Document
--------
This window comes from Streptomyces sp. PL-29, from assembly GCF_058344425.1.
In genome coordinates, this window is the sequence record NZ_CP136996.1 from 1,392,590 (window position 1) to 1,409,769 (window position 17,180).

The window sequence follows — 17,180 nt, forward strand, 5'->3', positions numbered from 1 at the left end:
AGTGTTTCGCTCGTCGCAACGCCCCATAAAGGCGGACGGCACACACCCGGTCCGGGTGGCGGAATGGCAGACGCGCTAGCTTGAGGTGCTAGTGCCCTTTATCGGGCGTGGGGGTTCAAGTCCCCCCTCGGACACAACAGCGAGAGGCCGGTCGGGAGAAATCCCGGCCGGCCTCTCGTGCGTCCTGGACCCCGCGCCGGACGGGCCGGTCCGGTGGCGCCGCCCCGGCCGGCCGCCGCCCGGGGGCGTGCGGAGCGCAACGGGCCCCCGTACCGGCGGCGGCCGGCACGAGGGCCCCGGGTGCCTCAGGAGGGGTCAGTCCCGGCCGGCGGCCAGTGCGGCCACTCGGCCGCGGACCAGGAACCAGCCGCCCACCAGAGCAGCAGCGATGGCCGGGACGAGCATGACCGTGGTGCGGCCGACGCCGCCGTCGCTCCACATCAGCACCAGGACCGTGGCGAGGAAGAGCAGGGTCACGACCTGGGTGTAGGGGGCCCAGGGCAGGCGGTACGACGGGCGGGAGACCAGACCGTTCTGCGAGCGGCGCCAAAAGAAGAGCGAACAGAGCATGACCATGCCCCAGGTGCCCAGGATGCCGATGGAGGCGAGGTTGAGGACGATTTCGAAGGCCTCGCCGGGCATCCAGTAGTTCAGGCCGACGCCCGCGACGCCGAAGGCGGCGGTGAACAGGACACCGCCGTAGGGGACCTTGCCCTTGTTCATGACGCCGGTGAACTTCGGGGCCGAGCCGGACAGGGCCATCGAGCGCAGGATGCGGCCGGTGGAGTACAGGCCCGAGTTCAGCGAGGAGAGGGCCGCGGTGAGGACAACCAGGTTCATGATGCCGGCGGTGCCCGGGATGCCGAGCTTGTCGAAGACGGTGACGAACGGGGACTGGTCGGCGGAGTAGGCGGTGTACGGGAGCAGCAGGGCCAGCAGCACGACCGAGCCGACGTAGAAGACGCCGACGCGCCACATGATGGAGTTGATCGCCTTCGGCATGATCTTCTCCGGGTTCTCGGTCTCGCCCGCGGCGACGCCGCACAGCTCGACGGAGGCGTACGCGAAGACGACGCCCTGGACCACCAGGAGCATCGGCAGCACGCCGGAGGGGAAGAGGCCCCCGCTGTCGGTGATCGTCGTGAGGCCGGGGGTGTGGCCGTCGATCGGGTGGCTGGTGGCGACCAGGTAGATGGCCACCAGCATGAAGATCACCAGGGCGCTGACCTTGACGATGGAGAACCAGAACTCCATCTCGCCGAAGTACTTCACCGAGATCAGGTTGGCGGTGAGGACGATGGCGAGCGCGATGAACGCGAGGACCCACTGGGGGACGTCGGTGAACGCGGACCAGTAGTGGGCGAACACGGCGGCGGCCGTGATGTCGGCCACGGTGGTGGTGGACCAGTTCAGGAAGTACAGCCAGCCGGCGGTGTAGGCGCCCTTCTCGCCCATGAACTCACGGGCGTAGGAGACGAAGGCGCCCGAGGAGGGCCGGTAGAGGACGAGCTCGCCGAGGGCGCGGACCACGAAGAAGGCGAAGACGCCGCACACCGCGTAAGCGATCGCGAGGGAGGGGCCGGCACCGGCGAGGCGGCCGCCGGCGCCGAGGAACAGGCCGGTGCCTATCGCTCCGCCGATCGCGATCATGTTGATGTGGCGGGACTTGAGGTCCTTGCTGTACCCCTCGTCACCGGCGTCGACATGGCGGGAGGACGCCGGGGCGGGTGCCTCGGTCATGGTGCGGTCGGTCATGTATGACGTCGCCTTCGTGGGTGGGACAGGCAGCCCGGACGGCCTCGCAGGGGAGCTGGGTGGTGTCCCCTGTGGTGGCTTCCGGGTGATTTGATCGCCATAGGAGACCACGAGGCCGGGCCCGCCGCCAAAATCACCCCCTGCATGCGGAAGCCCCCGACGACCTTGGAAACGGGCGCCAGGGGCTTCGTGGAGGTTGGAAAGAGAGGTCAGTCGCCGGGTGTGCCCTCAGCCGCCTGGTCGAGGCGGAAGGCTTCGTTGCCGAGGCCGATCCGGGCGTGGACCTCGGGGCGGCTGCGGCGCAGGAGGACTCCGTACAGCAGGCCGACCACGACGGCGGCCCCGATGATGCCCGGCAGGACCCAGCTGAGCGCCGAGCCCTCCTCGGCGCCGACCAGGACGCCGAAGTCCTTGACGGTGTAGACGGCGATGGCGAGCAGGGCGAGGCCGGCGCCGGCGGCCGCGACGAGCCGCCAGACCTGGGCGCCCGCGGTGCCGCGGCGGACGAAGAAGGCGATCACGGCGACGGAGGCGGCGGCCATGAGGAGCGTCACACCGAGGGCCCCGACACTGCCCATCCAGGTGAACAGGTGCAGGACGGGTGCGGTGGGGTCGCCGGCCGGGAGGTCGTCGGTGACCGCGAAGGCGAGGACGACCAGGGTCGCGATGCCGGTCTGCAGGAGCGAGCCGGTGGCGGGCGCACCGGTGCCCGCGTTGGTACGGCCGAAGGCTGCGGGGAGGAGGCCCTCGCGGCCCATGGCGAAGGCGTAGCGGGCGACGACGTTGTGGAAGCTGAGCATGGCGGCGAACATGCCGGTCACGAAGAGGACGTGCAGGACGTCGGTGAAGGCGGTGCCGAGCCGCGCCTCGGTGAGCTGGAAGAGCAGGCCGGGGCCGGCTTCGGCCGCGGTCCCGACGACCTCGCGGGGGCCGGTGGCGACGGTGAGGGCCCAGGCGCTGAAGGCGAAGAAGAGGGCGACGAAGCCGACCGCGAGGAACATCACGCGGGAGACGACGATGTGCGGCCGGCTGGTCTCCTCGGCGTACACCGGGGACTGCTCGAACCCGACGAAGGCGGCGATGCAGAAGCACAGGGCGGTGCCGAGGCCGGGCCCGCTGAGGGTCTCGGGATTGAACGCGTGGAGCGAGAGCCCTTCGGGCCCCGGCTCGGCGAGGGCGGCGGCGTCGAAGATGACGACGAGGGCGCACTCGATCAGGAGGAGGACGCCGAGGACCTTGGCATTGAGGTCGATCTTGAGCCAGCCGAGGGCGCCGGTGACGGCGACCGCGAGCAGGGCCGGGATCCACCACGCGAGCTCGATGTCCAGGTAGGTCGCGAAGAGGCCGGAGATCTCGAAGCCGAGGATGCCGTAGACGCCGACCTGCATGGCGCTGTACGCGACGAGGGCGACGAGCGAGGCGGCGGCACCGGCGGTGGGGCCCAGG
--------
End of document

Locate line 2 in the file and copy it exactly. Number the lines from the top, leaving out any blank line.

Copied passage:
In genome coordinates, this window is the sequence record NZ_CP136996.1 from 1,392,590 (window position 1) to 1,409,769 (window position 17,180).